Why it is rare to find cancer in elephants has been a mystery. It is usually seen that large animals with a long life are at a higher risk of cancer, all other things being equal. A tumour develops when genetic mutations lead individual cells to reproduce too quickly. A long life gives more opportunity for these mutations to develop. Similarly, having a big body, which has much more cells, also creates more opportunity for a tumour to develop. By this logic, cancer in elephants should be common. But this isn’t the case, and scientists are trying to understand why.
In a recent study, scientists found an answer as to why cancer in elephants is rare. The study, conducted by biologists Vincent Lynch at the University at Buffalo and Juan Manuel Vazquez at the University of California, Berkeley was published on 29th January in the journal eLife. They observed that elephants have extra copies of several genes associated with tumour suppression, which resists cancer in elephants.
The scientists added that this phenomenon is seen in other relatives of elephants as well. Duplication of tumour suppressor gene is found in both living and extinct relatives of elephants, including small ones like Cape golden moles, which is a burrowing animal, and elephant shrews, which is a long-nosed insectivore. The data suggested that the development of cancer-resistant genes preceded or coincided with the evolution of large bodies.
They searched for extra copies of genes which resists cancer in elephants in the DNA of Asian, African savanna and African forest elephants, as well as in the genomes of a number of fellow Afrotherians, such as Cape golden moles, extinct mastodons, rock hyraxes, manatees, elephant shrews, extinct woolly mammoths and more. The scientists also studied certain species belonging to a group of mammals known as Xenarthra, which is closely related to Afrotherians. Extra copies of tumour suppressors were found in the genomes of these animals as well.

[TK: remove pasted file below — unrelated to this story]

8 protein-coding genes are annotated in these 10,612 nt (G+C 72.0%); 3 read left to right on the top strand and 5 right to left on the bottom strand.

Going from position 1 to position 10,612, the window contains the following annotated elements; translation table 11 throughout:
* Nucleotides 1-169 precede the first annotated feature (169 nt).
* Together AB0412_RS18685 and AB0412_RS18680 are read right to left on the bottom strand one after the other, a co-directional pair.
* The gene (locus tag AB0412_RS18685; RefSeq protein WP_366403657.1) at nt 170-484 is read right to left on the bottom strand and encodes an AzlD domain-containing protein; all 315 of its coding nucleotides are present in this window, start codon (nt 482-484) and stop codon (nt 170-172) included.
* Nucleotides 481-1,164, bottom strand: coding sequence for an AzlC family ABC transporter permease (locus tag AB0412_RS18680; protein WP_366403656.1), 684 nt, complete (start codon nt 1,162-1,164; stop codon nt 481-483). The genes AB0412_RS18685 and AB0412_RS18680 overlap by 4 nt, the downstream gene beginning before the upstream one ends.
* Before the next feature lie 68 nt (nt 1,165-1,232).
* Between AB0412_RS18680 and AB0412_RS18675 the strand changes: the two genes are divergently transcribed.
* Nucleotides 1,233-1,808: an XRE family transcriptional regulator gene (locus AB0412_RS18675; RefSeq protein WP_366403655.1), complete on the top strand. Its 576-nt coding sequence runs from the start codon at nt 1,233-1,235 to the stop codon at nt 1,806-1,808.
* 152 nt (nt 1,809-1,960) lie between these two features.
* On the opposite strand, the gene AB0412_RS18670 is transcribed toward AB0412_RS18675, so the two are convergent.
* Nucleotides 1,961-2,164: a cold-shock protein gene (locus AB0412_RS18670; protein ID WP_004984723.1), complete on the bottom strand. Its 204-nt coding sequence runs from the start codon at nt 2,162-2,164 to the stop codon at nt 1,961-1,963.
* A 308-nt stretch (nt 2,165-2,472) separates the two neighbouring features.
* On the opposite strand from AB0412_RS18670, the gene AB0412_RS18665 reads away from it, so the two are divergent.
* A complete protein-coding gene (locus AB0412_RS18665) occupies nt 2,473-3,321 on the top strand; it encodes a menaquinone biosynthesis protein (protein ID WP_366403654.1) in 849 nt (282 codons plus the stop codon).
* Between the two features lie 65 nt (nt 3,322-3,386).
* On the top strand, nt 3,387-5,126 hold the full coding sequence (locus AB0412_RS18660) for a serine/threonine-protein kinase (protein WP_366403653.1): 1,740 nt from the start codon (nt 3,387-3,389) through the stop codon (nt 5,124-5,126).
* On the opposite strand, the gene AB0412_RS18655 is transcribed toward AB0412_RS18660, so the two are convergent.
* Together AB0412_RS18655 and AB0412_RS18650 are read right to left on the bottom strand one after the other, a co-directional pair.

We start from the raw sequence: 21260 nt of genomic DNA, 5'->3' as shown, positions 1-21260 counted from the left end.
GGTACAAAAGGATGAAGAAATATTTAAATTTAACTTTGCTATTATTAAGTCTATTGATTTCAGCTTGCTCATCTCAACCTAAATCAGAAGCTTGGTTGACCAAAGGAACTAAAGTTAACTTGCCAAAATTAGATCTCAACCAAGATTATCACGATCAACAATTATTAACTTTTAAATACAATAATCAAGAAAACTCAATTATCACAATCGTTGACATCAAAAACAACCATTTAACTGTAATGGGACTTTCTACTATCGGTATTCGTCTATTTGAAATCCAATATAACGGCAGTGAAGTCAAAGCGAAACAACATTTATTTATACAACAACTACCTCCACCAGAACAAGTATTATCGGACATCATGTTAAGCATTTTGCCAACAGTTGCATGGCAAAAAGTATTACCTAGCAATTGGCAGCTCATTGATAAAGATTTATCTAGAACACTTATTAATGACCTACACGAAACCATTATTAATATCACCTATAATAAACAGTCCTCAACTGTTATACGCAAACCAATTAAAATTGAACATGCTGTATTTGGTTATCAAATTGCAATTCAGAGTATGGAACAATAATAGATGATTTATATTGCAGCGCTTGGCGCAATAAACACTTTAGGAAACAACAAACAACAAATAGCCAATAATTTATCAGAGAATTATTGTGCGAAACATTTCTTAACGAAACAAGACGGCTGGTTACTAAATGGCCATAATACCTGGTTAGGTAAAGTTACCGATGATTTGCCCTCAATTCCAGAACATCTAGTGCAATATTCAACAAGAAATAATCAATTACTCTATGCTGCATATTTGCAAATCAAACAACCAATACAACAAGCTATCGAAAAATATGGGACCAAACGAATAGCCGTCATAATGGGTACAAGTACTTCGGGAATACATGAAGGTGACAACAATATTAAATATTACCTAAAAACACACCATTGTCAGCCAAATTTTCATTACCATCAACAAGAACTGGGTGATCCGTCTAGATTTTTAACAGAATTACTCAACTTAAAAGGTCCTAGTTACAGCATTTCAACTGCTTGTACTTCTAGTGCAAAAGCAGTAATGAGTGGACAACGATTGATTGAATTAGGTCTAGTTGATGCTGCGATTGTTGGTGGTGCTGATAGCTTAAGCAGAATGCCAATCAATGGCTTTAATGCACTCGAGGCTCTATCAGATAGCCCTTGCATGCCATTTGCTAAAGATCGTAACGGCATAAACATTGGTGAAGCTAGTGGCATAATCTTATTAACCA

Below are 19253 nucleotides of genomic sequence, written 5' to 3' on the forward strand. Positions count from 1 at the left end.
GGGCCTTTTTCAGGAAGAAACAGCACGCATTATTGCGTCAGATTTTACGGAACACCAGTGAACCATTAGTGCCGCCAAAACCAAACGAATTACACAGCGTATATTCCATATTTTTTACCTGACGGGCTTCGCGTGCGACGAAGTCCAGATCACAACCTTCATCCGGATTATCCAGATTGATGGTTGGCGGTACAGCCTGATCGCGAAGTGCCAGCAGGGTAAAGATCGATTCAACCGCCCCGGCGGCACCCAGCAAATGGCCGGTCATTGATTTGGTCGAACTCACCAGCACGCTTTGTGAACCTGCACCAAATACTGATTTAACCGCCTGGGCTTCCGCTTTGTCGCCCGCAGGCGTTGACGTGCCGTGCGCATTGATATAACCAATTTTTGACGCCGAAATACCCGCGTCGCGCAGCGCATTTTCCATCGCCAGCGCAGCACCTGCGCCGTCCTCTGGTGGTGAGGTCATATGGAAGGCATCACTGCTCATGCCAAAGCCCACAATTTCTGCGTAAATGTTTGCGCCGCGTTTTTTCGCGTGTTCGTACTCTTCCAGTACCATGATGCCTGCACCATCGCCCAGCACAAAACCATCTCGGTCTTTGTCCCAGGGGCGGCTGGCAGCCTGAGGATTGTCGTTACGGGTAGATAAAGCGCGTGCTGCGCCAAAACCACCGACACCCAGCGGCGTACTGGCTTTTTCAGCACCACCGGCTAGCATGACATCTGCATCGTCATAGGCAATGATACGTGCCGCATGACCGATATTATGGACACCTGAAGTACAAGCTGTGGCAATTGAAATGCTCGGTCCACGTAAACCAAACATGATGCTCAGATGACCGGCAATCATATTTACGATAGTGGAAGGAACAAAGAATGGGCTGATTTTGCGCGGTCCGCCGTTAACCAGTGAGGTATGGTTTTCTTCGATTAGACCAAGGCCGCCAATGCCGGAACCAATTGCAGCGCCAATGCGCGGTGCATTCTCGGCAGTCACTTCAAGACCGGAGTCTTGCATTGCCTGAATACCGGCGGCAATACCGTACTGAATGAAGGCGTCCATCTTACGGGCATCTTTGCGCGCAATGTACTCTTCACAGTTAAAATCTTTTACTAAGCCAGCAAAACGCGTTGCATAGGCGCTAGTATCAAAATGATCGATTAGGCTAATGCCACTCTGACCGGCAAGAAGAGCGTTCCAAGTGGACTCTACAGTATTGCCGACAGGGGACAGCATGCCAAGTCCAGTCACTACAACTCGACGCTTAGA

Cancer in Elephants
Vincent Lynch, PhD, assistant professor in the Department of Biological Sciences in the UB College of Arts and Sciences says, “One of the expectations is that as you get a really big body, your burden of cancer should increase because things with big bodies have more cells. The fact that this isn’t true across species — a long-standing paradox in evolutionary medicine and cancer biology — indicates that evolution found a way to reduce cancer risk.”
He added, “We explored how elephants and their living and extinct relatives evolved to be cancer-resistant. We have past research looking at TP53, a well-known tumour suppressor. This time, we said, ‘Let’s just look at whether the entire elephant genome includes more copies of tumour suppressors than what you’d expect.’ Is the trend general? Or is the trend specific to one gene? We found that it was general: Elephants have lots and lots and lots of extra copies of tumour suppressor genes, and they all contribute probably a little bit to cancer resistance.”
“By determining how big, long-lived species evolved better ways to suppress cancer we can learn something new about how evolution works and hopefully find ways to use that knowledge to inspire new cancer treatments,” says Vazquez, PhD, a postdoctoral researcher at UC Berkeley who completed much of the project while earning his PhD at the University of Chicago.